• Increased Resolution for Tutuila Wave Forecast: PacIOOS' wave forecast for the island of Tutuila in American Samoa was recently upgraded to a higher-resolution grid. Previously at 500m, the revised forecast now offers a resolution of 250m within the Simulating WAves Nearshore (SWAN) model to better describe wave transformation from deep to shallow water and complex nearshore processes. With daily updates, the forecast provides hourly information on wave height, period, and direction for the upcoming 5-days. Zoom into the area of interest and click into the map -- a forecast for the chosen location will be displayed in a graph below. PacIOOS also provides a variety of other wave forecasts at different resolutions for areas in the Pacific Islands region. 
  • Second HF Radar deployed in Shishmaref: AOOS installed a second new High Frequency radar station on September 26 in Shishmaref on the Bering Sea and operated without incident through October 4, when a power issue occurred, stopping the record. The data are providing great coverage all along the northwestern side of the Seward Peninsula. Though data are not currently available due to cell phone modem issues, UAF has developed a project page for these HF radars that will feature information as it becomes available. 
  • Developing Machine-Learning Methods to Quickly Classify Underwater Soundscapes: Underwater soundscape data analysis will soon be a more efficient. Dr. James Locascio, Mote Marine Laboratory, was awarded funding from SECOORA to use previously collected marine acoustic data to develop machine-learning algorithms that identify biological, geophysical, and anthropogenic sounds. Learn more about this project here
  • September CA HAB Bulletin now available: The September California HAB Bulletin is now available here


  • ICOOS Act Update: No update.


  • CARICOOS and K-12 Education: Continuing its efforts to assure the proper interpretation and use of its data and products, CARICOOS has developed, in collaboration with PR Sea Grant, a “Waves Workshop” focused on educating K-12 students and teachers on wave concepts and terminology.  As part of the interactive activities, students have the opportunity to explore the CARICOOS website, specifically breaker and wave heights observations and forecasts, and Pa’ la Playa (beach app). Learn more about this, and the pilot workshop run in October, here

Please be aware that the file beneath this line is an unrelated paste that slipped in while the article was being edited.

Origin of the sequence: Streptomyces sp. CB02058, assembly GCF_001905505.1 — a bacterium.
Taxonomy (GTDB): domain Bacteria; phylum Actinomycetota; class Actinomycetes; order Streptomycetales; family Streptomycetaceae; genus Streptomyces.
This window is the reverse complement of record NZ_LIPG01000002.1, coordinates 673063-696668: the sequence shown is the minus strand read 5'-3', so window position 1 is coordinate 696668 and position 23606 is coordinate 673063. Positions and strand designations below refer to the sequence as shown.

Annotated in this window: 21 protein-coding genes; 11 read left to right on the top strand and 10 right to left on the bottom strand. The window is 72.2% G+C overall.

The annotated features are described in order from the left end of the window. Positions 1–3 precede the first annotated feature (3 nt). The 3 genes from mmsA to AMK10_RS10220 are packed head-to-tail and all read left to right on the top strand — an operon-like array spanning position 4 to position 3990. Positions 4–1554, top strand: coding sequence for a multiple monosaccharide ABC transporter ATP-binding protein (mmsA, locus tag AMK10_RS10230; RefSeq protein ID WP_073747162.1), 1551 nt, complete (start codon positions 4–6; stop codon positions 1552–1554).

• VIDEO: How a glider does what it does: During a MARACOOS glider deployment in October, Nicole Waite of Rutgers University explained how scientists launch gliders, collect data, and retrieve the robots. Watch the video here.
  • Board of Fish OA presentations: On behalf of the Alaska Ocean Acidification Network, AOOS's Darcy Dugan organized the first ever ocean acidification presentation to the Alaska Board of Fish on Oct 23. Speakers included Bob Foy (NOAA) who provided the most recent science on species response, and Toby Schwoerer who gave a briefing on a new project looking at ocean acidification and salmon. Later that evening, the network hosted a public presentation in the same venue that was attended by around 40 people. The video recording can be viewed here
  • New Middle School Sea Level Rise Curriculum: Educators from Georgia Institute of Technology created a curriculum for middle school students using the 5E Model of Instruction to actively investigate climate change and the phenomenon of sea level rise. The curriculum provides foundational science principles and allows middle school student to use real data to create data visualizations of sea level rise. Students will spend time brainstorming methods that can be used to mitigate the effects of climate change.  Learn more about this curriculum, including how to get a copy, here.
  • NOAA Planet Stewards 2020 Stewardship Community Applications open: Take this opportunity to make a real difference in your school or community. Join a national community of educators where you can: learn how to write a Federal funding proposal; have the opportunity to receive up to $2,500 to carry out a project responding to environmental challenges in your community; meet educators from around the country who share your interest in STEM education and environmental stewardship.  Find out more about the Stewardship Community and how to apply here.  Applications due by 12/1. 

  • IOOS in the News:

Click here to view the IOOS Association Calendar